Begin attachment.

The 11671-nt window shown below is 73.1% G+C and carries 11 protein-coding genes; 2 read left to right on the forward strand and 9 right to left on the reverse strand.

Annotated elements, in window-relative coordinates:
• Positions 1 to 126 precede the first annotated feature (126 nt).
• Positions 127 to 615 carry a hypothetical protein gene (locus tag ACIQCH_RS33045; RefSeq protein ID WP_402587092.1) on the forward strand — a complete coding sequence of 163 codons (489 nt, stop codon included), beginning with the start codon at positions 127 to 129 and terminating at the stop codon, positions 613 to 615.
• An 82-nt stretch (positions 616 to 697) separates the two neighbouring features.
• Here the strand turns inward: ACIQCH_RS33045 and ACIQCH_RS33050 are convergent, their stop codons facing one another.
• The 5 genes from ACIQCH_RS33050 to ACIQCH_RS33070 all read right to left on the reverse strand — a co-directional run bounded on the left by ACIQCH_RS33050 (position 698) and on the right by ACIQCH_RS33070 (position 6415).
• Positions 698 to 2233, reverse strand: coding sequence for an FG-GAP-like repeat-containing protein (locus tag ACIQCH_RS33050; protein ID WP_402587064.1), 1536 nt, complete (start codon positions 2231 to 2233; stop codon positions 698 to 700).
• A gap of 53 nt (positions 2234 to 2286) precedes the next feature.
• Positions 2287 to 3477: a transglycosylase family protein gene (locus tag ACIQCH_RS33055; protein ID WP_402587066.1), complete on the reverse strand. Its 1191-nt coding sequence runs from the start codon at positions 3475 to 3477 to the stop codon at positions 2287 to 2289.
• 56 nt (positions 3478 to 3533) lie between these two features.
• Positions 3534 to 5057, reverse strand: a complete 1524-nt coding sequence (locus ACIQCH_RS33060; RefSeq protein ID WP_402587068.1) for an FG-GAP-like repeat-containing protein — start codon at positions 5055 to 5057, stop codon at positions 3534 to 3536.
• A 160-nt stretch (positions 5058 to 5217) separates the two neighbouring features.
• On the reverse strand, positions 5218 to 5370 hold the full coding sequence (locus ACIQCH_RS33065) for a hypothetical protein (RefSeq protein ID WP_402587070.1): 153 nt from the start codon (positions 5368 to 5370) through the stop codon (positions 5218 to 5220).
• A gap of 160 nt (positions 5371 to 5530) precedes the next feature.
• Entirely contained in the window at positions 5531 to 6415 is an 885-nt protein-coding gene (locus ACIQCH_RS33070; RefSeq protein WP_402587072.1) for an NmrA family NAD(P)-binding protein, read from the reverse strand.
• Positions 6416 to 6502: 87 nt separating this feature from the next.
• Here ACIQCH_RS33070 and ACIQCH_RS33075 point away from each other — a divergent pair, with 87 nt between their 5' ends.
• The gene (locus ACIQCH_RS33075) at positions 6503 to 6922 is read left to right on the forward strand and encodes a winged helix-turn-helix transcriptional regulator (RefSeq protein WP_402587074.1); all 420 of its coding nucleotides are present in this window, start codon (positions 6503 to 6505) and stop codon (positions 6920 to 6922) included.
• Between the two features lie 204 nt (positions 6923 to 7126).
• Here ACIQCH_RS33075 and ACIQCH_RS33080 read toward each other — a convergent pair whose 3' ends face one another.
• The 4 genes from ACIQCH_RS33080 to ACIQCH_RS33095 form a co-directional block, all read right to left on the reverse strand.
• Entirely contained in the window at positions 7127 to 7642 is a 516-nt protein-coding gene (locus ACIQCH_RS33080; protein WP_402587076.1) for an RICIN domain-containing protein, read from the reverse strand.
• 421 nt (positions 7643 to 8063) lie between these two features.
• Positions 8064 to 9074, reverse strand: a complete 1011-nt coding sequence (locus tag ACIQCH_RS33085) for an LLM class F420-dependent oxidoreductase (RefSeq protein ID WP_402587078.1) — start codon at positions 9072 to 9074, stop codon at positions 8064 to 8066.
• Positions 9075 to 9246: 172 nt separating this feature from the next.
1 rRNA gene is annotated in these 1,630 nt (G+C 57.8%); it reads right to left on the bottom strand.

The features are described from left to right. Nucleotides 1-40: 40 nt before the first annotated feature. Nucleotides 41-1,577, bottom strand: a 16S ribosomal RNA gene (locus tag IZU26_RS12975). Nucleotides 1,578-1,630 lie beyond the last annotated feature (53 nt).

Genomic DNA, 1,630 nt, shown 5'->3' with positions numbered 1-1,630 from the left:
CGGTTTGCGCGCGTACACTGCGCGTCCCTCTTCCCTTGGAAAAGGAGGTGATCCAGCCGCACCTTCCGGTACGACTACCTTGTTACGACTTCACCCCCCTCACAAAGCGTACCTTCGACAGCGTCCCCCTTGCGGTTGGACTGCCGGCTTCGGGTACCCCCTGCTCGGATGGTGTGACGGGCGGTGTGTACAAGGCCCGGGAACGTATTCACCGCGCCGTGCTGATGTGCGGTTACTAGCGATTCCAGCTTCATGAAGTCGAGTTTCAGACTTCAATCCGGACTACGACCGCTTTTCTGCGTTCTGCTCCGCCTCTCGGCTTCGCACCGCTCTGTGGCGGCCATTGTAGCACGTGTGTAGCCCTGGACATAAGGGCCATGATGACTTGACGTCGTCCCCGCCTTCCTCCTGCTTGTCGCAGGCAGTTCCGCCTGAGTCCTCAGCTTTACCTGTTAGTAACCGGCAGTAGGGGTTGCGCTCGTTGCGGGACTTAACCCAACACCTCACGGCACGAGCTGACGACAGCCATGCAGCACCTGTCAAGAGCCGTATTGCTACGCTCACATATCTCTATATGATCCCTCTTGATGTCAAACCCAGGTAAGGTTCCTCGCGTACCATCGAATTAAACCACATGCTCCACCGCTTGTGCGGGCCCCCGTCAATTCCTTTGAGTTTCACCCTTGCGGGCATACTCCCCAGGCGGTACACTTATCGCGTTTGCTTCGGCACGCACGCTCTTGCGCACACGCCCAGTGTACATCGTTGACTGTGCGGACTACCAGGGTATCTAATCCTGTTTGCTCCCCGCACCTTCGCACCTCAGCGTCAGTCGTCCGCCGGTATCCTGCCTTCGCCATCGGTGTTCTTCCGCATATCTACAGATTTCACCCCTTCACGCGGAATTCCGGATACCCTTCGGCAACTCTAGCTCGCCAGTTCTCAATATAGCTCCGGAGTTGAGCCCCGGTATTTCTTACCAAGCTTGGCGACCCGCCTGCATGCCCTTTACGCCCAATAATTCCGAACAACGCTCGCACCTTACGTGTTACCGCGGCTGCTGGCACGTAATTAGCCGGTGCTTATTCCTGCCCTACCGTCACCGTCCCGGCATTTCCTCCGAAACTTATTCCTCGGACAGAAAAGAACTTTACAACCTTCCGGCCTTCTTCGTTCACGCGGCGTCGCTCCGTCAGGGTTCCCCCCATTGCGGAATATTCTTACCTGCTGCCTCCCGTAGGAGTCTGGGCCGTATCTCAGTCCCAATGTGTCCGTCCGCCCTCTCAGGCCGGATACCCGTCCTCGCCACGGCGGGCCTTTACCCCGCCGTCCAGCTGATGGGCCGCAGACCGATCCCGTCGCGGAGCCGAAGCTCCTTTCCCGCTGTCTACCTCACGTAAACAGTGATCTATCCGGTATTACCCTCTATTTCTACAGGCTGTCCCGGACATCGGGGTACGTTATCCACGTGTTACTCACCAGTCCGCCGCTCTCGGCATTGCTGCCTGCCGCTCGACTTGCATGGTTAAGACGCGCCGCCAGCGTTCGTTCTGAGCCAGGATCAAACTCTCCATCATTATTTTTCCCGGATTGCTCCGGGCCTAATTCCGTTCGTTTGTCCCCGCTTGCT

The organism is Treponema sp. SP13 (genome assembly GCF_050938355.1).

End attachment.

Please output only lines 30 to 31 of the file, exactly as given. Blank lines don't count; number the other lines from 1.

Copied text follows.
CGGTTTGCGCGCGTACACTGCGCGTCCCTCTTCCCTTGGAAAAGGAGGTGATCCAGCCGCACCTTCCGGTACGACTACCTTGTTACGACTTCACCCCCCTCACAAAGCGTACCTTCGACAGCGTCCCCCTTGCGGTTGGACTGCCGGCTTCGGGTACCCCCTGCTCGGATGGTGTGACGGGCGGTGTGTACAAGGCCCGGGAACGTATTCACCGCGCCGTGCTGATGTGCGGTTACTAGCGATTCCAGCTTCATGAAGTCGAGTTTCAGACTTCAATCCGGACTACGACCGCTTTTCTGCGTTCTGCTCCGCCTCTCGGCTTCGCACCGCTCTGTGGCGGCCATTGTAGCACGTGTGTAGCCCTGGACATAAGGGCCATGATGACTTGACGTCGTCCCCGCCTTCCTCCTGCTTGTCGCAGGCAGTTCCGCCTGAGTCCTCAGCTTTACCTGTTAGTAACCGGCAGTAGGGGTTGCGCTCGTTGCGGGACTTAACCCAACACCTCACGGCACGAGCTGACGACAGCCATGCAGCACCTGTCAAGAGCCGTATTGCTACGCTCACATATCTCTATATGATCCCTCTTGATGTCAAACCCAGGTAAGGTTCCTCGCGTACCATCGAATTAAACCACATGCTCCACCGCTTGTGCGGGCCCCCGTCAATTCCTTTGAGTTTCACCCTTGCGGGCATACTCCCCAGGCGGTACACTTATCGCGTTTGCTTCGGCACGCACGCTCTTGCGCACACGCCCAGTGTACATCGTTGACTGTGCGGACTACCAGGGTATCTAATCCTGTTTGCTCCCCGCACCTTCGCACCTCAGCGTCAGTCGTCCGCCGGTATCCTGCCTTCGCCATCGGTGTTCTTCCGCATATCTACAGATTTCACCCCTTCACGCGGAATTCCGGATACCCTTCGGCAACTCTAGCTCGCCAGTTCTCAATATAGCTCCGGAGTTGAGCCCCGGTATTTCTTACCAAGCTTGGCGACCCGCCTGCATGCCCTTTACGCCCAATAATTCCGAACAACGCTCGCACCTTACGTGTTACCGCGGCTGCTGGCACGTAATTAGCCGGTGCTTATTCCTGCCCTACCGTCACCGTCCCGGCATTTCCTCCGAAACTTATTCCTCGGACAGAAAAGAACTTTACAACCTTCCGGCCTTCTTCGTTCACGCGGCGTCGCTCCGTCAGGGTTCCCCCCATTGCGGAATATTCTTACCTGCTGCCTCCCGTAGGAGTCTGGGCCGTATCTCAGTCCCAATGTGTCCGTCCGCCCTCTCAGGCCGGATACCCGTCCTCGCCACGGCGGGCCTTTACCCCGCCGTCCAGCTGATGGGCCGCAGACCGATCCCGTCGCGGAGCCGAAGCTCCTTTCCCGCTGTCTACCTCACGTAAACAGTGATCTATCCGGTATTACCCTCTATTTCTACAGGCTGTCCCGGACATCGGGGTACGTTATCCACGTGTTACTCACCAGTCCGCCGCTCTCGGCATTGCTGCCTGCCGCTCGACTTGCATGGTTAAGACGCGCCGCCAGCGTTCGTTCTGAGCCAGGATCAAACTCTCCATCATTATTTTTCCCGGATTGCTCCGGGCCTAATTCCGTTCGTTTGTCCCCGCTTGCT

The organism is Treponema sp. SP13 (genome assembly GCF_050938355.1).